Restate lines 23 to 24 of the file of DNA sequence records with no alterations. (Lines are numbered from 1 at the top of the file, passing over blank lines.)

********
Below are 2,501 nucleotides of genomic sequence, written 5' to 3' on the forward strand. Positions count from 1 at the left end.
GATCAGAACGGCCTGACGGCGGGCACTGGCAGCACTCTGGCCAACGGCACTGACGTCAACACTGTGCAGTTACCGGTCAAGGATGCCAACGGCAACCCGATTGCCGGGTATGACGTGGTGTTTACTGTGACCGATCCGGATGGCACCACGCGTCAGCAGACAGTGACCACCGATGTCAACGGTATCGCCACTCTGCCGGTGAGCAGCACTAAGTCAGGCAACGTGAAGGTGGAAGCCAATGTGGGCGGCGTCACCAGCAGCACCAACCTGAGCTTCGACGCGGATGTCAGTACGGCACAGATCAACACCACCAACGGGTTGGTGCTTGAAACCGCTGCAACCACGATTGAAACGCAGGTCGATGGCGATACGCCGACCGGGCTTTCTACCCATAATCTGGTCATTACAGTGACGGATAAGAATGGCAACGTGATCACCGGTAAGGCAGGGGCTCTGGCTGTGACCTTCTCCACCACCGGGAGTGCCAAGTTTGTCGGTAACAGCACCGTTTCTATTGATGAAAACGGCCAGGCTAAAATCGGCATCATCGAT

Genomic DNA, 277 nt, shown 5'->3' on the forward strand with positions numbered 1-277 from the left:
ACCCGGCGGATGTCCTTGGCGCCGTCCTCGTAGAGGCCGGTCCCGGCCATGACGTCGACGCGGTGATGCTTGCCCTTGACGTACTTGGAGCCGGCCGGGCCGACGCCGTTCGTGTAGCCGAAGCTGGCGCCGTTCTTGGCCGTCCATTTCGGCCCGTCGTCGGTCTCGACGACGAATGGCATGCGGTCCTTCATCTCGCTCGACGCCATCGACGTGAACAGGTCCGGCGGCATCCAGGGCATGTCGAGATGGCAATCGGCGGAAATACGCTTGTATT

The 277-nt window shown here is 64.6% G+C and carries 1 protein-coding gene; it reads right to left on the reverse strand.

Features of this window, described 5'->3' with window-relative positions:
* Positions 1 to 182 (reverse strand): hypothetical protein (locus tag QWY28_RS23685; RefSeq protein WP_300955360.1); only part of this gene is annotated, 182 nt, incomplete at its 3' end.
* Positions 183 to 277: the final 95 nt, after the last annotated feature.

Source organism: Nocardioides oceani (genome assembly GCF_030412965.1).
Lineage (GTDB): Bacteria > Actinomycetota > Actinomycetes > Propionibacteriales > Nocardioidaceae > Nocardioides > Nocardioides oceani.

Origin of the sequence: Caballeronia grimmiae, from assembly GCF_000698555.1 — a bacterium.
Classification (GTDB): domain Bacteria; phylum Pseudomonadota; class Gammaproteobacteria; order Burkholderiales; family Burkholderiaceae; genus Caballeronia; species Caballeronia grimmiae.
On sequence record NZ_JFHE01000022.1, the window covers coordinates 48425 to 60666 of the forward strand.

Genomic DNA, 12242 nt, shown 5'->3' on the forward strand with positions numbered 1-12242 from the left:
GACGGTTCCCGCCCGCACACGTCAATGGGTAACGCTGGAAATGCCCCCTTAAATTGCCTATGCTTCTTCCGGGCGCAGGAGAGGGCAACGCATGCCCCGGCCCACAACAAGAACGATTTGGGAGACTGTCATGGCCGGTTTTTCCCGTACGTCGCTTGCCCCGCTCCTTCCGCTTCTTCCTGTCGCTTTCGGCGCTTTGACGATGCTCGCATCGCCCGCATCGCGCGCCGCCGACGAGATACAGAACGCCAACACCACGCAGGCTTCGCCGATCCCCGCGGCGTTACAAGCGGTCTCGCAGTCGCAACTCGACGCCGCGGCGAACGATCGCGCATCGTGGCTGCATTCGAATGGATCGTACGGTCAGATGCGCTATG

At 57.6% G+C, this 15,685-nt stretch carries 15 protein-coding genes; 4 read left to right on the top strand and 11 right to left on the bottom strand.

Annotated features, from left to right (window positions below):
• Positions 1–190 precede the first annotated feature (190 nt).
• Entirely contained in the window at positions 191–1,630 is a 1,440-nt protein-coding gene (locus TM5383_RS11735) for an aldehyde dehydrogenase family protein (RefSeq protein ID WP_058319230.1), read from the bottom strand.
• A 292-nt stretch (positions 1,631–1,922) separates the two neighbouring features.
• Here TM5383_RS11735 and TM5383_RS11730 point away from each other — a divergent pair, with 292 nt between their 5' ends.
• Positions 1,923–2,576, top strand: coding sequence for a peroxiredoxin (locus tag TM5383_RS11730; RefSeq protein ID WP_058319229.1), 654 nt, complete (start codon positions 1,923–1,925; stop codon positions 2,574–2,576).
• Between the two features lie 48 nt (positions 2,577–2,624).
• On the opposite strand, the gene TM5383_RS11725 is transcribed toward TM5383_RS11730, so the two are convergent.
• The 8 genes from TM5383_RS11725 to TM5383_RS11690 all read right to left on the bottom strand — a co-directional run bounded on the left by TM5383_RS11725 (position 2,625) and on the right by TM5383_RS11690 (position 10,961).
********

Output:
• Between the two features lie 48 nt (positions 2,577–2,624).
• On the opposite strand, the gene TM5383_RS11725 is transcribed toward TM5383_RS11730, so the two are convergent.